Current AAV classification is based on the phenotype (the shape of the virion), replication peculiarities, and the host range [27]. According to these criteria, AAVs are represented by two species—AAV A and AAV B. Besides AAVs, there are eight other species within the genus dependovirus (ICTV: https://talk.ictvonline.org/taxonomy/ accessed 25 June 2021).

Additionally, AAVs are subdivided on the intraspecies level into serotypes. The first reports of serologically distinct AAVs date back to 1966, when the first three serotypes were identified [28].
Further, any newly identified AAV serologically distinct from known types were assigned a new serotype in chronological order. To date, 13 AAV serotypes are known. However, there are significant ambiguities and controversies in the properties and definitions of the AAV serotypes. For instance, AAV4 was identified based on the reaction with antiserum [29], whereas AAV5 was assigned based on the DNA structure differences identified by restriction analysis and blot-hybridization [30][31]. This protocol could correspond to the identification of a new genotype, which is consistent with the later assignment of AAV5 to a separate species within the dependovirus genus by the International Committee on Taxonomy of Viruses [32].
AAV6 was assigned a new serotype based on genetic differences from the complete genomes of AAV2 and AAV3 (82% identity), as well as AAV4 (75–78% identity) [33]. However, its cap genes were 96% similar to AAV1, and most likely AAV6 is a variant of AAV1. Despite this, AAV serotype 6 is still in use.
In 2002, during an investigation of the asymptomatic presence of AAV in primate tissues, Gao et al. identified AAV7 and AAV8 [34]. It was used signature regions—a fragment of genomic sequence at positions 2886–3143 nt unique to each AAV type (previously identified by Rutledge et al. [33])—to define distinct virus types, and named the newly isolated viruses according to the differences in these regions. The rep and cap nucleotide sequences and the predicted amino acid sequence comparisons for AAV1-8 (with the exception of AAV5 as obviously incongruent) revealed differences, primarily in the region encoding capsid proteins. AAV7 was shown to have a 63% to 85% similarity to the amino acid sequences and 68% to 84% of the nucleotide sequences of other AAV serotypes; similar results were obtained for AAV8. The serological difference of AAV7, AAV8, and other serotypes was also established based on the absence of neutralization by any antiserum other than their own (anti-AAV7 and anti-AAV8, respectively).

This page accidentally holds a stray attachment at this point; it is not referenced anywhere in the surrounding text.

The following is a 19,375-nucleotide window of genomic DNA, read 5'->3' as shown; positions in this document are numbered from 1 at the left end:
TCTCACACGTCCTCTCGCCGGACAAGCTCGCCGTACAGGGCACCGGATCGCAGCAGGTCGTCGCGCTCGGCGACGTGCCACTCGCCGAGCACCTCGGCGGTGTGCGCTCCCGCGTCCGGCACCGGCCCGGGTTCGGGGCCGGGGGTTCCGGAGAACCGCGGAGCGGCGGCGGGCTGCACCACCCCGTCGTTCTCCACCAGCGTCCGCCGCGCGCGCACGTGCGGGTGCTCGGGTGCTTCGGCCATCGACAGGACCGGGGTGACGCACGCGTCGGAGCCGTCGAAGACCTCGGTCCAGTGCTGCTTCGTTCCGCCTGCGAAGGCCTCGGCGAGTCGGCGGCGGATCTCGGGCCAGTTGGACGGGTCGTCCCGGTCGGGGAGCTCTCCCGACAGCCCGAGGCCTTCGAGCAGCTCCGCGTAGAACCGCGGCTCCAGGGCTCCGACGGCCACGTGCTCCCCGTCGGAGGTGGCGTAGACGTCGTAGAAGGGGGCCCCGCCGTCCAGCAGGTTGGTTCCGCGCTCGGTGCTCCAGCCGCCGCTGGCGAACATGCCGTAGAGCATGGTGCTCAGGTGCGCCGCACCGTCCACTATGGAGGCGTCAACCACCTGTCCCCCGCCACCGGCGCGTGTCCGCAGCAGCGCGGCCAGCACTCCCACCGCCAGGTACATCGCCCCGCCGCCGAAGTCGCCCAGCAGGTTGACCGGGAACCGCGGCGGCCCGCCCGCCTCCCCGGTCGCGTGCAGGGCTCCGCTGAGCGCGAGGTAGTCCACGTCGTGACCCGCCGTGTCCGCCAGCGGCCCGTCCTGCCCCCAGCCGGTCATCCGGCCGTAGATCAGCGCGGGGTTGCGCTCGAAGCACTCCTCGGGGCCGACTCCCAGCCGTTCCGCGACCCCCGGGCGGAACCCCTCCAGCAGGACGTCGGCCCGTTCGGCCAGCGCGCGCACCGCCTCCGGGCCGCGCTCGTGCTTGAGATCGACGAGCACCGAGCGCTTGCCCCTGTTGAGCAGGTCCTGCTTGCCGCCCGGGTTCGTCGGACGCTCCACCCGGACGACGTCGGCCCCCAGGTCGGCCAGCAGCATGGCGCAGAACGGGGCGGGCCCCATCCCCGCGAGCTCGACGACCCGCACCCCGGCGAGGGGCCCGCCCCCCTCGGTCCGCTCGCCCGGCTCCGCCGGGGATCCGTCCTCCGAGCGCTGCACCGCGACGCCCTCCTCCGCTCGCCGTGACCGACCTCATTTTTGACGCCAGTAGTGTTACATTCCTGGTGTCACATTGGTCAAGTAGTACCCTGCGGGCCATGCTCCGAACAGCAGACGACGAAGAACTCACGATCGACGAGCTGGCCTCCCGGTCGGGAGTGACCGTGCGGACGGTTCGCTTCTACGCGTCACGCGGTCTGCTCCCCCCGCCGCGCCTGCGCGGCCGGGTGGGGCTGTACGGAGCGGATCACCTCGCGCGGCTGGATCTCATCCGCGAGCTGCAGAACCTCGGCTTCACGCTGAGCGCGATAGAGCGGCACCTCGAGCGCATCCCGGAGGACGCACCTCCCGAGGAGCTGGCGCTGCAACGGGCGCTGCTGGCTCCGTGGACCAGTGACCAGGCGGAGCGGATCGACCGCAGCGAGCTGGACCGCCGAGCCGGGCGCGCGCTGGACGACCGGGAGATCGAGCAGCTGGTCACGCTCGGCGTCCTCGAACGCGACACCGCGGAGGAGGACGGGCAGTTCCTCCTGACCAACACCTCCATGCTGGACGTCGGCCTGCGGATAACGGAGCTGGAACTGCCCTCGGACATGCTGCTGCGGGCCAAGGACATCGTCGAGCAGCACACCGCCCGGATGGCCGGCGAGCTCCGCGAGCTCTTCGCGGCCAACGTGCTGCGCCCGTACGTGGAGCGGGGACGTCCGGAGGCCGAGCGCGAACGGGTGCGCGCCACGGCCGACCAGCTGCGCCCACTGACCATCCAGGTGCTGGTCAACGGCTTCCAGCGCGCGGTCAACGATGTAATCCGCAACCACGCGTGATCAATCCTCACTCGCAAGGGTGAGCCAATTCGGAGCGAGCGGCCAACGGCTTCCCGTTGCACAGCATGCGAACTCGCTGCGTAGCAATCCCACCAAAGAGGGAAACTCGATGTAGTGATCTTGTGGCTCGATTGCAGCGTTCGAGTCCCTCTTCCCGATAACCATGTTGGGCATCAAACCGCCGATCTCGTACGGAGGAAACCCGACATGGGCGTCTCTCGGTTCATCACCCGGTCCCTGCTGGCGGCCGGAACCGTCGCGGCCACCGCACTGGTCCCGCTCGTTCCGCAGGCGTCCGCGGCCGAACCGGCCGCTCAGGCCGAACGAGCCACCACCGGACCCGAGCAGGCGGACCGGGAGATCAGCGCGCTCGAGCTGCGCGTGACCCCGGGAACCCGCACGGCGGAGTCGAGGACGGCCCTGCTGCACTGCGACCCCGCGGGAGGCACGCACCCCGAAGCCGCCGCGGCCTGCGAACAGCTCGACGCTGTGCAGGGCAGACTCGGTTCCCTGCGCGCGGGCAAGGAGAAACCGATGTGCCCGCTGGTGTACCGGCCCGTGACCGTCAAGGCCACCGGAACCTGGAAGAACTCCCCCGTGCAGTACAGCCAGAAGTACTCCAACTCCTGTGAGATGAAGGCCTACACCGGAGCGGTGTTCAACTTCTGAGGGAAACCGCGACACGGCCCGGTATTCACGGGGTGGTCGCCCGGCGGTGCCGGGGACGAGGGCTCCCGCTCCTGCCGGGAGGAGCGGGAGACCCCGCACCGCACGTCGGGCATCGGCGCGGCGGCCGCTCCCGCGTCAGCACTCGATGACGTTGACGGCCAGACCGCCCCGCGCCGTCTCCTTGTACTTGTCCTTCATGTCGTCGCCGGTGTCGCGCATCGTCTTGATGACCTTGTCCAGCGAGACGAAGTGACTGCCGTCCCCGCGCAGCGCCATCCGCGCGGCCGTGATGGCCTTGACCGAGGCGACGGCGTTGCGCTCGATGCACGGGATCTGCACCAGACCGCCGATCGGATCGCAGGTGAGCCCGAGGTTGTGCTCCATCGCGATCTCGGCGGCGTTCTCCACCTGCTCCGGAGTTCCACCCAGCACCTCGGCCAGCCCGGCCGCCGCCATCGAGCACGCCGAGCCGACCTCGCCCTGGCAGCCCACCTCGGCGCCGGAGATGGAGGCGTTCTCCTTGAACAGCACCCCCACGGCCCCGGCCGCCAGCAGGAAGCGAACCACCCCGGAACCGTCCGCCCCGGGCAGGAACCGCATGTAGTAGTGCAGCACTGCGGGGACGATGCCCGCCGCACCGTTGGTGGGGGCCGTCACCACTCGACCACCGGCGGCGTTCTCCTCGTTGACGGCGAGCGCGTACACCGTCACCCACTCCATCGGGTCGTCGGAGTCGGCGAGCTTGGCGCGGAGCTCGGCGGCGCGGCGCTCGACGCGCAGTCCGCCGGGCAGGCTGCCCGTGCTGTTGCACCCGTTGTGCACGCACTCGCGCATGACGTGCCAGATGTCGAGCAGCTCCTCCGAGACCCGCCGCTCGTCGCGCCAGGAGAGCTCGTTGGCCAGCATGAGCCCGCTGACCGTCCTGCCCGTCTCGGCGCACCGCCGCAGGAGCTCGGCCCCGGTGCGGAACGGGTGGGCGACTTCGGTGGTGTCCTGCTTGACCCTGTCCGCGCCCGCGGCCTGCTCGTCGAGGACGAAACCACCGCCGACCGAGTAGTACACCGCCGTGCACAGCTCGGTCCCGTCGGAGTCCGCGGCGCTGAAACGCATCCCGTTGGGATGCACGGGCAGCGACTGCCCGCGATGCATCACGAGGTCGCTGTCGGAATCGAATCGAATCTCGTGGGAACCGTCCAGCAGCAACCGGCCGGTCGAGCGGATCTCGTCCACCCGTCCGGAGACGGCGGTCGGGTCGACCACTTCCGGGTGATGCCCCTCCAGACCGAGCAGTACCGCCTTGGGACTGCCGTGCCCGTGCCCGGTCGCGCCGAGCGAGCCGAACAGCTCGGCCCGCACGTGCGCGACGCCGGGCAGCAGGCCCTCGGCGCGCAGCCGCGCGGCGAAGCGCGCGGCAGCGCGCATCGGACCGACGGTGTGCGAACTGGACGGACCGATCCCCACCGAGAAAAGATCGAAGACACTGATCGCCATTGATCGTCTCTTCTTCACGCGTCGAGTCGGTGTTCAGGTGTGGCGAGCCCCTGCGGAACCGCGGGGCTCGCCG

Later, Gao et al. identified 11 phylogenetic groups based on phylogenetic analysis of cap sequences—so-called ‘clades’—from A to F, consisting of phylogenetically similar representatives from three or more sources, and five groups of clones (phylogenetically similar representatives from less than three sources) [35].
AAV10 and AAV11 were also identified based on the signature region differences and characterized according to the cap sequence [36]. The serological analysis confirmed that AAV10 and AAV11 were serologically distinct from AAV2.
Similarly, AAV12 was identified based on the rep and cap sequence differences [37]. Finally, AAV(VR-942) was isolated in 2008 and had a high degree of amino acid sequence similarity of rep with AAV4 (98%) and AAV3 (93%), as well as 93% identity in VP1 as compared to AAV3. Despite this, AAV(VR-942) has a distinct pattern of cellular receptor interaction and was suggested as a new serotype, AAV13 (the name is currently present only in the corresponding GenBank entry); it should be noted that serological studies were not conducted for AAV13 [38].
Thus, since the isolation of AAV4, all subsequent AAVs were subdivided into different serotypes based primarily on genetic differences and phylogenetic reconstructions. In addition to the established 13 serotypes, one of which comprises a separate virus species (AAV5), more than 100 novel genetic variants (so-called serovars [39]) are not assigned to any taxonomic unit below the species level. It is unlikely that they will be all tested serologically, and the genetic boundaries of types are not robust.

References